It doesn't make sense for you to be stuck at a red light when there's no oncoming traffic. It's a waste of your time. But what's the demand for smarter lights? We don't know because we don't know the demand for public goods. If you're stuck behind an unnecessary red light... then you should definitely have the freedom to say, "Hey smart car! Allocate $25 tax dollars to whichever country is making the most progress with smart lights!" Well... yeah... you'd figure that by the time that cars were that smart.... lights would be as well.
Actually... in a pragmatarian system... lights would change according to demand! Clearly... if every street is deserted... then your demand for green lights would be the greatest. You'd be willing to pay one penny for 100 green lights... and nobody would be around to bid against you. So all your lights would be green. Now imagine it's rush hour. As more and more people are stuck behind a red light... the greater the aggregate demand for the light to turn green. The light would turn green once the demand for it doing so was the greatest. And it would stay green until it was outbid.
Although I'm not sure who gets the money? The city? A poor person and a rich person are both approaching the same intersection... assuming equal urgency... the rich person will outbid the poor person for the green light. So should the money that the rich person spent on the green light be given to the poor person who had to wait at the red light? Yeah... right?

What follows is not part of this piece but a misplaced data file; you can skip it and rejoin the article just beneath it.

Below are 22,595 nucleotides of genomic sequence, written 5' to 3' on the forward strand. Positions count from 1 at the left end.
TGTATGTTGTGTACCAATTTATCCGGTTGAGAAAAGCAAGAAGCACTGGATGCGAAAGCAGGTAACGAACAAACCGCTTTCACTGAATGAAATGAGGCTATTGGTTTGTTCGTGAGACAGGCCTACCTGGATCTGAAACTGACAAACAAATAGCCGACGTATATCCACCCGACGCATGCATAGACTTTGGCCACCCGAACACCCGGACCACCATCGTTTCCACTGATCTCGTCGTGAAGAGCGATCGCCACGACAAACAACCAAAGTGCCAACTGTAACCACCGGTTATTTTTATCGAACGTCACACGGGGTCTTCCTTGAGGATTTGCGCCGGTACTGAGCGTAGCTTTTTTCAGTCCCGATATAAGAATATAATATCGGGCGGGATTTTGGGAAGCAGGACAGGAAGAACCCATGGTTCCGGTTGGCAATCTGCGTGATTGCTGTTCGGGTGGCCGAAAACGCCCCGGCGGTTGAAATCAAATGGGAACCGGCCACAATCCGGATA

But at which point would lights turn yellow? A yellow light would say, "You're about to be outbid! Better dig deep into your pockets if you don't want to be stuck at a red light!"
You haven't read Deng Xiaoping? Well... neither have I. He was China's leader right after Mao was given the boot. In 1978 Deng Xiaoping began to gradually implement free-market reforms. This allowed China to trade with each other and the rest of the world... which resulted in millions of people being lifted out of poverty. It had nothing to do with Keynes or increased regulations. It had everything to do with reducing unnecessary government restrictions on trade. Restrictions/regulations are like red lights. We need red lights... but if you assume that government planners can know which lights should be red and for how long... if you assume that government planners can correctly calculate everybody's costs and benefits... then I'm not sure why you'd want to take any control from government planners and give it to taxpayers.
If you're assuming that government planners have night vision goggles... and you assume that they are going to make correct decisions based on what they see... then there's little point in turning on the lights.
So to clarify; I'm endorsing pragmatarianism (persuasionism) precisely because I have my finger on the taxpayers' pulse & know that they don't want bonkers changes leading to Anarcho-Capitalism or any type of stateless society.